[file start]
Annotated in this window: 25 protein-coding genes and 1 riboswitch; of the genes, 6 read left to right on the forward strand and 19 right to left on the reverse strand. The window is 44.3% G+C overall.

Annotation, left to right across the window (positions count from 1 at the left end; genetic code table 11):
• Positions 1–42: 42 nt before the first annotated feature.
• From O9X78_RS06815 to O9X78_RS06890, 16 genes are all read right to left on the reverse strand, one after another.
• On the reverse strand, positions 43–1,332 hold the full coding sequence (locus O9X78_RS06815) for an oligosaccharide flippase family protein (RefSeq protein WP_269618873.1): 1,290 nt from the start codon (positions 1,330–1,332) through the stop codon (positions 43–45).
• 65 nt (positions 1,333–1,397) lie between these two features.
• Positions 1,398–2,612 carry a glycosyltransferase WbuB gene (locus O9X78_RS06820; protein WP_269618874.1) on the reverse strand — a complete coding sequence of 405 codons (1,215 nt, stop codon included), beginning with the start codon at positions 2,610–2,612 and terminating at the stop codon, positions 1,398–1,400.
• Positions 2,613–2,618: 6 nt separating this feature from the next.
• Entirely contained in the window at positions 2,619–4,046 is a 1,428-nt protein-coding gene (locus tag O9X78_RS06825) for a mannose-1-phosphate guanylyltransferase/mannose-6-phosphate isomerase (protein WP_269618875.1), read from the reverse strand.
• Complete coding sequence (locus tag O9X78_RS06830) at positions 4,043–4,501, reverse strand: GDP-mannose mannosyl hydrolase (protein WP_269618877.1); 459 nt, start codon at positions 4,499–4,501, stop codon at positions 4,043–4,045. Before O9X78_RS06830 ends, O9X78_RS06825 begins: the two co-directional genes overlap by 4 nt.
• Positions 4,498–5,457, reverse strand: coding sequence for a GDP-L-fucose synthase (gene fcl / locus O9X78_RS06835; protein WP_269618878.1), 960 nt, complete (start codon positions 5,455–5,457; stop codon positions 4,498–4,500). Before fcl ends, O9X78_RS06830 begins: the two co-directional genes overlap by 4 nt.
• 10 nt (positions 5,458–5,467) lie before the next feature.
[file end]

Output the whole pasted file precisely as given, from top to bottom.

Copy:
Annotated in this window: 25 protein-coding genes and 1 riboswitch; of the genes, 6 read left to right on the forward strand and 19 right to left on the reverse strand. The window is 44.3% G+C overall.

Annotation, left to right across the window (positions count from 1 at the left end; genetic code table 11):
• Positions 1–42: 42 nt before the first annotated feature.
• From O9X78_RS06815 to O9X78_RS06890, 16 genes are all read right to left on the reverse strand, one after another.
• On the reverse strand, positions 43–1,332 hold the full coding sequence (locus O9X78_RS06815) for an oligosaccharide flippase family protein (RefSeq protein WP_269618873.1): 1,290 nt from the start codon (positions 1,330–1,332) through the stop codon (positions 43–45).
• 65 nt (positions 1,333–1,397) lie between these two features.
• Positions 1,398–2,612 carry a glycosyltransferase WbuB gene (locus O9X78_RS06820; protein WP_269618874.1) on the reverse strand — a complete coding sequence of 405 codons (1,215 nt, stop codon included), beginning with the start codon at positions 2,610–2,612 and terminating at the stop codon, positions 1,398–1,400.
• Positions 2,613–2,618: 6 nt separating this feature from the next.
• Entirely contained in the window at positions 2,619–4,046 is a 1,428-nt protein-coding gene (locus tag O9X78_RS06825) for a mannose-1-phosphate guanylyltransferase/mannose-6-phosphate isomerase (protein WP_269618875.1), read from the reverse strand.
• Complete coding sequence (locus tag O9X78_RS06830) at positions 4,043–4,501, reverse strand: GDP-mannose mannosyl hydrolase (protein WP_269618877.1); 459 nt, start codon at positions 4,499–4,501, stop codon at positions 4,043–4,045. Before O9X78_RS06830 ends, O9X78_RS06825 begins: the two co-directional genes overlap by 4 nt.
• Positions 4,498–5,457, reverse strand: coding sequence for a GDP-L-fucose synthase (gene fcl / locus O9X78_RS06835; protein WP_269618878.1), 960 nt, complete (start codon positions 5,455–5,457; stop codon positions 4,498–4,500). Before fcl ends, O9X78_RS06830 begins: the two co-directional genes overlap by 4 nt.
• 10 nt (positions 5,458–5,467) lie before the next feature.